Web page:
The last time Indiana Jones was in action, he was riding off into the sunset, with a final quest behind him. It took 19 years to coax him back to the screen, but the archeology O.G. is back, and "Kingdom of Crystal Skull" doesn't disappoint in the least. This is the high-flyin', fingernail-chewing, stand-up-and-cheer experience as anticipated, yet it's not exactly the same Dr. Jones as you might remember.
The year is 1957, and Indiana Jones (Harrison Ford) has settled into a life alone, mourning the loss of his father, Henry Sr., and colleague Marcus Brody. Rustling him out of his routine are vicious Russian soldiers, led by psychic Irina Spalko (Cate Blanchett, a sublime heavy), who want Indy to uncover the location of a mysterious crystal skull, using clues left behind by his old friend, Oxley (John Hurt). Helping Indy out is Mutt Williams (Shia LaBeouf), a tough young greaser who needs Indy to save his mother, Marion (Karen Allen). Traveling to South America to find the lost Temple of Akator, Indy fights to slip out of Spalko's tight grip while trying to uncover the skull's purpose before the Russians can claim their ultimate, world-dominating prize.
The familiar fingerprints of Indiana Jones are smudged all over "Kingdom:" director Steven Spielberg and producer George Lucas even dust off the old Paramount Pictures logo to help match the mood that was left hanging in 1989. It's a commendable effort, keeping the audience comfy with what they're seeing in 2008, but it's a little misleading. "Kingdom" is an old-fashioned, no-frills Indy adventure, but it also shakes up the franchise wherever it can. No matter what the Beards tell the press, "Kingdom" is Indy 2.0, but in a very rewarding way. It steps forward, not back, approaching the character's epic life from a fresh perspective.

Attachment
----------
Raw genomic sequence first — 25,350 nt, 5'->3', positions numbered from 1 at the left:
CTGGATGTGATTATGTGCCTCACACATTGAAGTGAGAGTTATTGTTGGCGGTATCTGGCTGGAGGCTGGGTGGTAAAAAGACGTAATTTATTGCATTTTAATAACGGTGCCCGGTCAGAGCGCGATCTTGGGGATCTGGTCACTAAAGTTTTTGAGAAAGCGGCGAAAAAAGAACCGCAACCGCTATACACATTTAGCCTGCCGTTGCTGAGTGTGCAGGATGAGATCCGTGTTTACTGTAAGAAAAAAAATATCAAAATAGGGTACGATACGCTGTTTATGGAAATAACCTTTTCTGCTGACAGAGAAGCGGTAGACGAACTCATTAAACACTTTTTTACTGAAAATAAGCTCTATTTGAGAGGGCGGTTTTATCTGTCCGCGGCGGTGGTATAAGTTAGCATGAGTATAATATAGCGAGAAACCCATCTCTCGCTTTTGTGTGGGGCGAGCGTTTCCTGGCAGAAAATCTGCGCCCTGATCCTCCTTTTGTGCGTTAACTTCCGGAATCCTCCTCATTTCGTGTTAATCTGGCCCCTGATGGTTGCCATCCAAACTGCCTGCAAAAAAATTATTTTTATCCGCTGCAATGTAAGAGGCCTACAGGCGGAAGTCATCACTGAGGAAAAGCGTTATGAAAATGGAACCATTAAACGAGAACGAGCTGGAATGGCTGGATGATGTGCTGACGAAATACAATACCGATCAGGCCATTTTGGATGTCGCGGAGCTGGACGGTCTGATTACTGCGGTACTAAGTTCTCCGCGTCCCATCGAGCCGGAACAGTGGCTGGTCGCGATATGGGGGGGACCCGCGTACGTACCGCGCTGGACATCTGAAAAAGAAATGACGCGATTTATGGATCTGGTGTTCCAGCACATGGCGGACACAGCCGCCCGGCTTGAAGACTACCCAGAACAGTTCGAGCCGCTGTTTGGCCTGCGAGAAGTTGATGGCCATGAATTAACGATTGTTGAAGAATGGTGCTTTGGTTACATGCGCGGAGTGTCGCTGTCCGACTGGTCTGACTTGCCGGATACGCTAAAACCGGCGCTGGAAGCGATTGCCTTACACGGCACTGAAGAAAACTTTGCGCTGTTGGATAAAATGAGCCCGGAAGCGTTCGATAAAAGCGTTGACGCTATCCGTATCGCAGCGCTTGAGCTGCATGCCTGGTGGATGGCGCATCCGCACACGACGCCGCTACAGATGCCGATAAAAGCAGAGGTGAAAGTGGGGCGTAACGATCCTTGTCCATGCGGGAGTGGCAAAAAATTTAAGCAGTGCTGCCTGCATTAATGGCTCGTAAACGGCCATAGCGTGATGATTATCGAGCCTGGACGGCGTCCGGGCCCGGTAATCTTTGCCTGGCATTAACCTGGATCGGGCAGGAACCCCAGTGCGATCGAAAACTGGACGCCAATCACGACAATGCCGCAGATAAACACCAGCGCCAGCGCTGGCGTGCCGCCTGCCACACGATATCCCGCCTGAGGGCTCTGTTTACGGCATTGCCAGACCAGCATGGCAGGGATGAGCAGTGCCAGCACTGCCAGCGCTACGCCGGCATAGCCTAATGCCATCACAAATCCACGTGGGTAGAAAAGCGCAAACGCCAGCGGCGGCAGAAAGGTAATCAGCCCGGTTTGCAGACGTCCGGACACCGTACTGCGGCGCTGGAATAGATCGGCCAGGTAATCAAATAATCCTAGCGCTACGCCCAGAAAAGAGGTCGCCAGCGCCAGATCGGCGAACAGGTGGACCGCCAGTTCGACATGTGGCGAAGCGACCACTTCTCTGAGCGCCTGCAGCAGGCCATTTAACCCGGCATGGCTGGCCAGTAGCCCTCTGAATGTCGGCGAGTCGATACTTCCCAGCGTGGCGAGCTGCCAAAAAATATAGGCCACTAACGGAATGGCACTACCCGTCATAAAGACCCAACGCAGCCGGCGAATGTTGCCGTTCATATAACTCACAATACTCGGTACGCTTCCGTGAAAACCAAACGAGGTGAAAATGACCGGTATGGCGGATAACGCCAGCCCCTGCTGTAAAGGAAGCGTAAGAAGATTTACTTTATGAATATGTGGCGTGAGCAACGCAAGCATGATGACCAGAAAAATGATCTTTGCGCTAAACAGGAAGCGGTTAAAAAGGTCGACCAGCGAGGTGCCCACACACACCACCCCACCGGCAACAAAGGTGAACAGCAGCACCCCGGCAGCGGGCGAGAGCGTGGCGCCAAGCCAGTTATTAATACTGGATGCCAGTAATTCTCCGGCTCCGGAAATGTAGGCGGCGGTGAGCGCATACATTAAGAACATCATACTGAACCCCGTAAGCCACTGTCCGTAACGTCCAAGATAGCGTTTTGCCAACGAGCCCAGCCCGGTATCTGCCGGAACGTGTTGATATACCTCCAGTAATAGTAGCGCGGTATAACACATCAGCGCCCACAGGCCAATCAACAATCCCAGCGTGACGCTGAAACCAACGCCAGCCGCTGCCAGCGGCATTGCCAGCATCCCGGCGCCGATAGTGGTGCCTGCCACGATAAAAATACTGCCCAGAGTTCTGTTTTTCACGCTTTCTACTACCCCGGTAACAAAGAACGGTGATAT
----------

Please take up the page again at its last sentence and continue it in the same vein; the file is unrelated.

It's a new world for Indiana Jones, who comes to "Kingdom" after his war-hero days in WWII, still feeling the sting of loved ones who have passed on. He's older, wiser, and fully entrenched in his stuffy professorial ways; committed to education now more than ever, but still able and willing to throw a punch when needed. Of course, Ford plays the aging symphony like a maestro, never pushing too hard on the bitter old man routine, instead nicely sinking into Indy's ripened ways. Sure, the screenplay by David Koepp likes to poke fun at Indy's years with some clever gags, but Spielberg seems more enchanted with the character's maturation into a team player, not using the age for a cheap punchline.
In reality, the post-war mood is a delightful way to refresh Indy iconography, taking the audience into a darker world where targeting absolute evil is a more complicated process and American might is being swallowed by communist paranoia. The original films (1981's "Raiders of the Lost Ark," 1984's "Temple of Doom," and 1989's "The Last Crusade") all played into the gleeful 1930's Saturday-matinee-serial mentality, marked by pristine colors (courtesy of ace cinematographer Douglas Slocombe), heavy production detail, and sparkling outdoorsy escapades. The Cold War environment of "Kingdom" is more claustrophobic and agitated; Spielberg and his shooter Janusz Kaminski replicate the massively layered compositions of the earlier installments, but ease in a new clouded color palette and enclosed sensation through the substantial usage of sets.
That's not to say the film is dreary; it's anything but that, yet subtle changes are felt throughout the picture, emphasizing the polished technology Spielberg is working with now, not to mention his own growth behind the camera, after years of trying to strip away his "Mr. Blockbuster" reputation. "Kingdom" snuggles into the Indy goods easily, but it's best to acknowledge that "Kingdom" is somewhat aesthetically different than the previous adventures, and that's an outstanding achievement.
While Spielberg is wrestling with vast sound stage spaces and easing into a CGI-led cinematic world, "Kingdom" doesn't hesitate to reawaken the breakneck velocity the franchise is known for. The film opens with a literal bang, as Indy battles Spalko around the infinite warehouse location glimpsed at the end of "Raiders," swinging around the joint with his trusty bullwhip and barely dodging Russian bullets. Right from the starter pistol, Ford reclaims the character's bruiser physicality and Spielberg dusts off his old crack timing, bestowing audiences with a skillful opening reel that feels just like a visit from an old friend; at the same time, Spielberg updates the proceedings with a handsome 1950's mood, using the sounds of Elvis and haunting atomic bomb testing ground locations to get viewers up to speed with the new era.